Japan's Long-term Care Insurance

History and Basic Design

Under the old civil code of Japan, the eldest son inherited the family assets, while his wife as the daughter-in-law had the legal and moral obligation to care for her in-law parents. The new civil code enacted in 1947 annulled this obligation and gave equal rights and responsibilities to all children. Still, it continued as a social norm until recent times. The public LTC insurance does not explicitly state that mitigating the care burden of the family, and in particular, that of the daughter-in-law, is its objective. However, this was the underlying social policy issue. (15)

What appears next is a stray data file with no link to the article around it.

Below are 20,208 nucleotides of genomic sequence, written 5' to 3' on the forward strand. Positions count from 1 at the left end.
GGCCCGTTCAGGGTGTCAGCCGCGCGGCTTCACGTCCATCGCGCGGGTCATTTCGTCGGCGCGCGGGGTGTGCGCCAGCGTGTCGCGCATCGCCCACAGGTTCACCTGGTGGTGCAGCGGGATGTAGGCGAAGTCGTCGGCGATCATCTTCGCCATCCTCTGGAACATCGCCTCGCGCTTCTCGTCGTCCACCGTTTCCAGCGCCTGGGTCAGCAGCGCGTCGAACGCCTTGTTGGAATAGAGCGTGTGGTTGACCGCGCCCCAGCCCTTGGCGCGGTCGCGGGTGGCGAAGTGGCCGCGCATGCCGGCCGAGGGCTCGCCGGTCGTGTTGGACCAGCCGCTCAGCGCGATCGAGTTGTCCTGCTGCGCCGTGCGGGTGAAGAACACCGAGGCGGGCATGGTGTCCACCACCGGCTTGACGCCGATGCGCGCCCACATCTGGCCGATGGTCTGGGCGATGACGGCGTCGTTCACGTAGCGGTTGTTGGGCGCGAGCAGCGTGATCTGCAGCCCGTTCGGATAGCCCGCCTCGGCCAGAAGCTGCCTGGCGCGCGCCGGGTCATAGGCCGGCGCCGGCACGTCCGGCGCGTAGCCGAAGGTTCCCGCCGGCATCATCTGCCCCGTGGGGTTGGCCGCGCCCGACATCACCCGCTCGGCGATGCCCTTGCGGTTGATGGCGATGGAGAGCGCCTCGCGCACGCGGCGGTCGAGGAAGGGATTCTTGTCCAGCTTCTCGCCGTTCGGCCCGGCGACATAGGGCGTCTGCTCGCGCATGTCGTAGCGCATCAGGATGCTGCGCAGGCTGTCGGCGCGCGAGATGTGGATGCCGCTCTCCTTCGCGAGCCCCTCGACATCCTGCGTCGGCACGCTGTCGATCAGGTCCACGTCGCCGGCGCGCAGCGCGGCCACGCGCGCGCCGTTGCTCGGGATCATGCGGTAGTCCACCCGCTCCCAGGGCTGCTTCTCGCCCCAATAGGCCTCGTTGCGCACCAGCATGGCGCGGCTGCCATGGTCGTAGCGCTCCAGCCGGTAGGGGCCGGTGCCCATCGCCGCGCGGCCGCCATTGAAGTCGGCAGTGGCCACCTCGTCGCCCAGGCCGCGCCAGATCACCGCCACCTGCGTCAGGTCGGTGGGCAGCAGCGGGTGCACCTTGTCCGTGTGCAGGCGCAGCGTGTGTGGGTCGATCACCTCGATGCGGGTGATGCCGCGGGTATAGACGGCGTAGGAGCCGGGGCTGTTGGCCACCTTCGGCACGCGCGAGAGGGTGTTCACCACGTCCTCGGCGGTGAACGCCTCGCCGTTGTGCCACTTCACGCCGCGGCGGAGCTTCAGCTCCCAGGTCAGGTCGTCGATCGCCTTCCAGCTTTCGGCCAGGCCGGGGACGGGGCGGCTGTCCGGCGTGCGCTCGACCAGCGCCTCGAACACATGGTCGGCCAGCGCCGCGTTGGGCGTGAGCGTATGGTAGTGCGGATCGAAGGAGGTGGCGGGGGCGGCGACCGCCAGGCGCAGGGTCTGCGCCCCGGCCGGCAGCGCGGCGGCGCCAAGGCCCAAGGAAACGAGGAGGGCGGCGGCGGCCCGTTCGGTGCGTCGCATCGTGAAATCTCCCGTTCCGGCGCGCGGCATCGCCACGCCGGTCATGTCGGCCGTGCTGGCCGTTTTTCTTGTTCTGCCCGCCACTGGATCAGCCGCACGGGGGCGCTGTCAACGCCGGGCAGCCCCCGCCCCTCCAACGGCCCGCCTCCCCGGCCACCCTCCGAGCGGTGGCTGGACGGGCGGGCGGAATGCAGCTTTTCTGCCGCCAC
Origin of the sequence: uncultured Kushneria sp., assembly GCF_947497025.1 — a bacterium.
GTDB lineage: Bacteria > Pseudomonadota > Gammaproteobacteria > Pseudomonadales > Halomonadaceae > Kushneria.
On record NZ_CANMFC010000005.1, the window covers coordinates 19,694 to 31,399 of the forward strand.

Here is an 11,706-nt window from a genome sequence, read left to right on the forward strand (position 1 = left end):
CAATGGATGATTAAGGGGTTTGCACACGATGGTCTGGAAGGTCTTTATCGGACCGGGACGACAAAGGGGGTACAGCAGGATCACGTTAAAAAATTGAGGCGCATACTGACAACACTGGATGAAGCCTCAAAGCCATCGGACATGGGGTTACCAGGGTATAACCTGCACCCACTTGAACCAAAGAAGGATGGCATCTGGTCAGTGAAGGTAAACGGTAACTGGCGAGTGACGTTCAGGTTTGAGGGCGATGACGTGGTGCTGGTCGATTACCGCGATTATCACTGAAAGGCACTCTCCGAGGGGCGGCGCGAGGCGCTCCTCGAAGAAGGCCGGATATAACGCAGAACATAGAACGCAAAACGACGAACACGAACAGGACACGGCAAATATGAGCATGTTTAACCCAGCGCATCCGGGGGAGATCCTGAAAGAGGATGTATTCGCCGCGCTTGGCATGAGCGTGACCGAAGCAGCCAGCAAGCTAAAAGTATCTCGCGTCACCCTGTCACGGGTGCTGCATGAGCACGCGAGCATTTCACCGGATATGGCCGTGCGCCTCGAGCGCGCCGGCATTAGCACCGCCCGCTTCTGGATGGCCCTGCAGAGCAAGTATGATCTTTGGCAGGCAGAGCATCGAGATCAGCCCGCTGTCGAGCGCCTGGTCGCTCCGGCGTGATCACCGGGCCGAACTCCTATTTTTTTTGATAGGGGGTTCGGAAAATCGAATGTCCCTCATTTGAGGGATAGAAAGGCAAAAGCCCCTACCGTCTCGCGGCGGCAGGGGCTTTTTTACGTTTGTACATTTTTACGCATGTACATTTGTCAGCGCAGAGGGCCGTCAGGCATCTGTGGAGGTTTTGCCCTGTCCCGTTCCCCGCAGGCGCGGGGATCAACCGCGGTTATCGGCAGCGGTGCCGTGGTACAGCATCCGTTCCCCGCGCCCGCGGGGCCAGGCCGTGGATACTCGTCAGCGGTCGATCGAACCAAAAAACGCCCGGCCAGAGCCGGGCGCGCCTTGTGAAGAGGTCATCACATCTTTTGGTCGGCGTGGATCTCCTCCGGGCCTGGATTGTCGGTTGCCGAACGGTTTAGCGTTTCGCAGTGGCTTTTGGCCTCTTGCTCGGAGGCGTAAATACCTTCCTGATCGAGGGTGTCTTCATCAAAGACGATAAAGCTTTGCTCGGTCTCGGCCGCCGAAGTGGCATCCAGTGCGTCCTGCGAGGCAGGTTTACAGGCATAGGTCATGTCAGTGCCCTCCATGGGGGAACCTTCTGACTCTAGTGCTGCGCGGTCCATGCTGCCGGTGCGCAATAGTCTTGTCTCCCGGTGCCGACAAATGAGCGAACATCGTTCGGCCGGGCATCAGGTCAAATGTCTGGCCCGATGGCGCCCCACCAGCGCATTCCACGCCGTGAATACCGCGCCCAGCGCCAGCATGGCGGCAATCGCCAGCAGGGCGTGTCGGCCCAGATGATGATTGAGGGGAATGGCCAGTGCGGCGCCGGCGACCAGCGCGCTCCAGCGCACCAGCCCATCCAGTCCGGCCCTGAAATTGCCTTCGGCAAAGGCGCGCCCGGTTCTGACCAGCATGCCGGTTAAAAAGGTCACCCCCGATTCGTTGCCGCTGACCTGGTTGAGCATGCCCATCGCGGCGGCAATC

The design and scope of the LTC insurance owes much to policy decisions made in the past. The road towards LTC insurance began in 1973 when "free healthcare" (without coinsurance) was introduced for those 70 and over (and for persons over 65 with disability). Free healthcare had been initiated by populist prefectural governors in the late 1960s. Before then, although everyone was covered by health insurance, most elders had to pay a 50% coinsurance. After the implementation of free healthcare, the use of healthcare by elderly patients increased dramatically, and some hospitals began to function as nursing homes. These hospitals relied heavily on revenues from prescribing drugs and ordering laboratory tests. The government responded by introducing a new type of intermediate health facility in 1986, and a new inclusive payment method for LTC hospitals in 1990. However, the latter did not alter the basic fact that maintaining the staffing of physicians and nurses at the hospital level would be a costly method of delivering LTC services.